Category Archives: Voting & districts

Governor Wolf Statement on Remedial Congressional Map from PA Supreme Court

Governor Wolf, February 19, 2018

Harrisburg, PA – Pennsylvania Governor Tom Wolf released the following statement on the new remedial congressional map ordered by the Pennsylvania Supreme Court:

“Over the last month, I have personally heard from thousands of Pennsylvanians and they are sick and tired of gerrymandering, which perpetuates gridlock, alienates citizens and stifles reform. I have stood for fairness and rejected a proposed map that was universally seen as another partisan gerrymander. I applaud the court for their decision and I respect their effort to remedy Pennsylvania’s unfair and unequal congressional elections.

“Now, my focus will be on making sure the Department of State can support our counties and all candidates in the election process, particularly during the petition period. My administration will work expeditiously to update Department of State systems and ensure all processes are in place to assist candidates for Congress.”

Here’s the new map, from ABC News:

The last-minute Republican leaders’ map split Chester County between 2 districts and put parts of 3 counties in the 6th district. The Supreme Court’s decision puts all of Chester County in the 6th, which is only fair atonement for the outgoing gerrymander, considering that the County has 5/7 of the population of one district. In fact, the map does a great job of keeping county splits to a minimum, both in SE PA and in the state as a whole.

Expectations of a Mapmaker

By Amanda, 18.Feb.2018

With the failure of the General Assembly and Governor to approve a map by the court deadline, it now falls to Nathaniel Persily to draw Pennsylvania’s next congressional map. This court-appointed special master is known for his skills as a mapmaker in other states. No matter how skilled, no one is perfect. How will we know if he gets it right in Pennsylvania?
Population Deviation

The court directive to keep counties and municipalities whole was clear. Strong constitutional language bans any splits that are not necessary. Federal courts provide states with some flexibility to district population so they may protect the boundaries of their local governments.

In some instances, by creating districts which vary slightly in population, counties and municipalities may stay whole which would otherwise be split. Pennsylvania law does not require mathematical equality. Federal law allows small deviations to avoid splits.

What does this mean? A split is not “absolutely necessary” when by using a small population variance the result would respect more local government boundaries than is possible by using no variance….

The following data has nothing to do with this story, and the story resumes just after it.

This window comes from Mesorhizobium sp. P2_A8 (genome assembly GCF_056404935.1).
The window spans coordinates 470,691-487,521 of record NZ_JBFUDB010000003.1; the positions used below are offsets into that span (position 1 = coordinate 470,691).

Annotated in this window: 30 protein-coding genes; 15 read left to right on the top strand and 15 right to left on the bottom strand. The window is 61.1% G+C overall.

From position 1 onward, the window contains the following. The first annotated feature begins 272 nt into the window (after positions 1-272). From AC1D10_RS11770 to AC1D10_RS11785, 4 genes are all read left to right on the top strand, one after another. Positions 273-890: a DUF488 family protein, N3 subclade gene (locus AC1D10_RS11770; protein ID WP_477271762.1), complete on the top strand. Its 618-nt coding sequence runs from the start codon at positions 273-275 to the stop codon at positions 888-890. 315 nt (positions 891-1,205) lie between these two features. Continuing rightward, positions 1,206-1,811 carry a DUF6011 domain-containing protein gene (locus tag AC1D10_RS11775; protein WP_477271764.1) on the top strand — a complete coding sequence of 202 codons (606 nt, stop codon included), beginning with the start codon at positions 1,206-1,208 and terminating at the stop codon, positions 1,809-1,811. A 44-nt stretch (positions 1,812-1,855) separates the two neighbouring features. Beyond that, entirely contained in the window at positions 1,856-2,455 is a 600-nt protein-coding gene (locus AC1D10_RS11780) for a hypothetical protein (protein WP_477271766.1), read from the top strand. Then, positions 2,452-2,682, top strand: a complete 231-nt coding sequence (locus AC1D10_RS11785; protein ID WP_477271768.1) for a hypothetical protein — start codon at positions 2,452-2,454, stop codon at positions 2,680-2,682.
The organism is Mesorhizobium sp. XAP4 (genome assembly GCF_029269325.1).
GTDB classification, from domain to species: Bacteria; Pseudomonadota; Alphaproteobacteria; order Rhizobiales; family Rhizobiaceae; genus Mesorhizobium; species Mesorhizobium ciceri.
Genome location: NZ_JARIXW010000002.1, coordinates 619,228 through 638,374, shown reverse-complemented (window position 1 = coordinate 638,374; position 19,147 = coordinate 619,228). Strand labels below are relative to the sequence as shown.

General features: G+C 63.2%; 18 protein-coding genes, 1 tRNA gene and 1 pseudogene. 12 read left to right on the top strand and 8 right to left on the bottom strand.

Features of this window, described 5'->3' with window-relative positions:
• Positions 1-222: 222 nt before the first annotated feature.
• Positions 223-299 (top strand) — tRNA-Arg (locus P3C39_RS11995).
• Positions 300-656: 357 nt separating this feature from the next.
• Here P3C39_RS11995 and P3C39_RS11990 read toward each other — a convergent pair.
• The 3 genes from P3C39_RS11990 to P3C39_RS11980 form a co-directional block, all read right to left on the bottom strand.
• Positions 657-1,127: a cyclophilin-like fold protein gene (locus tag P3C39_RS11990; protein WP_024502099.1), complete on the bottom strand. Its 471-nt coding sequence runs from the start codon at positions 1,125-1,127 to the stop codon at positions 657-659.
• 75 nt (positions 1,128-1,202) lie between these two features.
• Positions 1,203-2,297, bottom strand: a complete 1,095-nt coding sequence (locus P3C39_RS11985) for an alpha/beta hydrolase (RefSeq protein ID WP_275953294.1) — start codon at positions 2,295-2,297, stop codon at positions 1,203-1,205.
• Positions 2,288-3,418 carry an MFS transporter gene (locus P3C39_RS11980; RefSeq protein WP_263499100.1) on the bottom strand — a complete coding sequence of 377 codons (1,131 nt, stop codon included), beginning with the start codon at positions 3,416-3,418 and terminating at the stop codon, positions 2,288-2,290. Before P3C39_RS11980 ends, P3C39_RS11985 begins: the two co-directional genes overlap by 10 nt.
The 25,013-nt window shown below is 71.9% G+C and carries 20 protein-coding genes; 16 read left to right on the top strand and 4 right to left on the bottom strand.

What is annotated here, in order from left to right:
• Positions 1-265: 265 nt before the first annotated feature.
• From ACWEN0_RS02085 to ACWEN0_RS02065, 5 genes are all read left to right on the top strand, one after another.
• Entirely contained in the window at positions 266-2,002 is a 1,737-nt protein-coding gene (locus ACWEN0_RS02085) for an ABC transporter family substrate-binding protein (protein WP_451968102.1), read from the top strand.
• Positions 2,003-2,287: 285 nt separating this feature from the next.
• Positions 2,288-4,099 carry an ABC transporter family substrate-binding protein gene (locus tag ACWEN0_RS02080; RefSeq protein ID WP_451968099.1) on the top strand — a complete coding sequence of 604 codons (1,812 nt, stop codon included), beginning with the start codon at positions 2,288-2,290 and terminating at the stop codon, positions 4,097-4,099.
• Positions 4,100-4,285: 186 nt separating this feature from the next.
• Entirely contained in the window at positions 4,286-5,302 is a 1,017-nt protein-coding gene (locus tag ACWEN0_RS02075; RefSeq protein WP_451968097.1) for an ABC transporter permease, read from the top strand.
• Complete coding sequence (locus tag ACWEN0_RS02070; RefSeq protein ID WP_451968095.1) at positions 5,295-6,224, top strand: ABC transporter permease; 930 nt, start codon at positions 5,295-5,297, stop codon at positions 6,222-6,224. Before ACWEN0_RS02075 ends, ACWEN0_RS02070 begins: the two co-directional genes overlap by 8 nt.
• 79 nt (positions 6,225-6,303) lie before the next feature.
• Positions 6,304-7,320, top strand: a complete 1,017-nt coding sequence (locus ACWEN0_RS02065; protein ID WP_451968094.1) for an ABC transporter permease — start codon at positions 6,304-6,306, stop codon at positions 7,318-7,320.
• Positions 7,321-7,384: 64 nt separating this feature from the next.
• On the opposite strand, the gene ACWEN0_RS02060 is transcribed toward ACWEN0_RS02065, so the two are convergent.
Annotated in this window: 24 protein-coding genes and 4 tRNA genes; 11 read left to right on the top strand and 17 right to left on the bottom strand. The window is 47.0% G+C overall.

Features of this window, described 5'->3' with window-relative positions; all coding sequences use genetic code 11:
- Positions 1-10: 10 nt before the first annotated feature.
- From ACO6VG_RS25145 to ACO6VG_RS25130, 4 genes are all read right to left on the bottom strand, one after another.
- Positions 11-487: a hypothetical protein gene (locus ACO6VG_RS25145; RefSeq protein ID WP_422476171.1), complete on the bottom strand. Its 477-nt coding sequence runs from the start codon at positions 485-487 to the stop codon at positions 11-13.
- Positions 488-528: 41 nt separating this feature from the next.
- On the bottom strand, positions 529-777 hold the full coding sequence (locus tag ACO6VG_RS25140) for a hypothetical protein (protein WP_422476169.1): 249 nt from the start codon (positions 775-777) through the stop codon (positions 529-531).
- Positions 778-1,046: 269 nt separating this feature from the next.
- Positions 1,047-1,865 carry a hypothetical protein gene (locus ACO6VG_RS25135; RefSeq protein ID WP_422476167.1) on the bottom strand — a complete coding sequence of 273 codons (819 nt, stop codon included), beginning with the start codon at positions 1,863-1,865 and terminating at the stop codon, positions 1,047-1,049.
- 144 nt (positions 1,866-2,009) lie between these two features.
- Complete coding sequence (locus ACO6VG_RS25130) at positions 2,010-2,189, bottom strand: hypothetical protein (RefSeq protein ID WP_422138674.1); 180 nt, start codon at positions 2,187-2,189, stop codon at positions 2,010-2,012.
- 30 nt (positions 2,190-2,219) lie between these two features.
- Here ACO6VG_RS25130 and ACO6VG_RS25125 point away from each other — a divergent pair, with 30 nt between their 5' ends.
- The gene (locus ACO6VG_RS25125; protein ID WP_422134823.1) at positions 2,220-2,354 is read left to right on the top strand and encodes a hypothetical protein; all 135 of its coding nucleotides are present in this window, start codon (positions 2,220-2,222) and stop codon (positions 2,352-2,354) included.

keep reading by Amanda

Plenty of room to move up in voter turnout

Chart from “U.S. trails most developed countries in voter turnout” by Drew DeSilver, Pew Research Center, 5/15/17:

U.S. turnout in November 2016 was 56% of the voting age population (blue dots in the chart), 59% of citizens who could have registered and voted, but 87% of registered voters (yellow dots in the chart), a criterion that puts the US much higher in international standings. According to census data, only 70% of voting-age US citizens are registered to vote.

Can the remaining 30% be encouraged to register and vote? Certainly efforts in many states are going the other way, due to intimidating voter ID measures. We are fortunate in Pennsylvania that Governor Wolf established, three years ago, on-line voter registration (deadline to register for this spring’s primary election: 4/16/18).

According to Department of State data, the turnout in November 2016 was 78% of registered voters in Chester County, so unfortunately we were well behind the 87% national average. Clinton won by 25,000 votes, but her margin would likely have been higher if more people had voted, because turnout tends to favor Democrats.

US census data show Chesco has 367,554 US citizens age 18+, of whom 268,800 voted for president in 2016, thus 73% (compared to US 59%, so that looks better for us). Because Voter Services data include many voters who no longer live here, this 73% is probably the most significant figure.

Thus 27% of eligible Chesco voters either were not registered to vote or were registered and did not vote.Those 27% are the challenge for 2018.

If you know someone who needs to be convinced to register and/or vote, see the arguments here and then go to work.

Governor Tom Wolf Rejects Partisan Gerrymandered Map

email from Governor Wolf, 2/13/18

I took a pledge that I would reject any map that is unfair or partisan gerrymandering — and that’s what this is. This map clearly seeks to benefit one political party.

Partisan gerrymandering weakens citizen power, promotes gridlock and stifles meaningful reform. It must be ended once and for all.

So I’m asking for your help to make it happen. Please, sign our petition to demand an end to gerrymandering

The current map — drawn by a Republican legislature and a Republican governor — unfairly divides our communities to benefit Republican political interests. And the map submitted to me just last week by Republican leaders was still gerrymandered.

It’s simple: gerrymandering hurts our democracy. That’s why I made a pledge to support fair maps that will restore our democratic process.

This is not a partisan issue. It’s about unrigging the system and drawing fair maps that are representative of the people, not politics.

I vow to do everything I can to make sure we fix our gerrymandered maps now and ensure that they stay that way in the future.

If you’re with me, please sign our petition today to end partisan gerrymandering.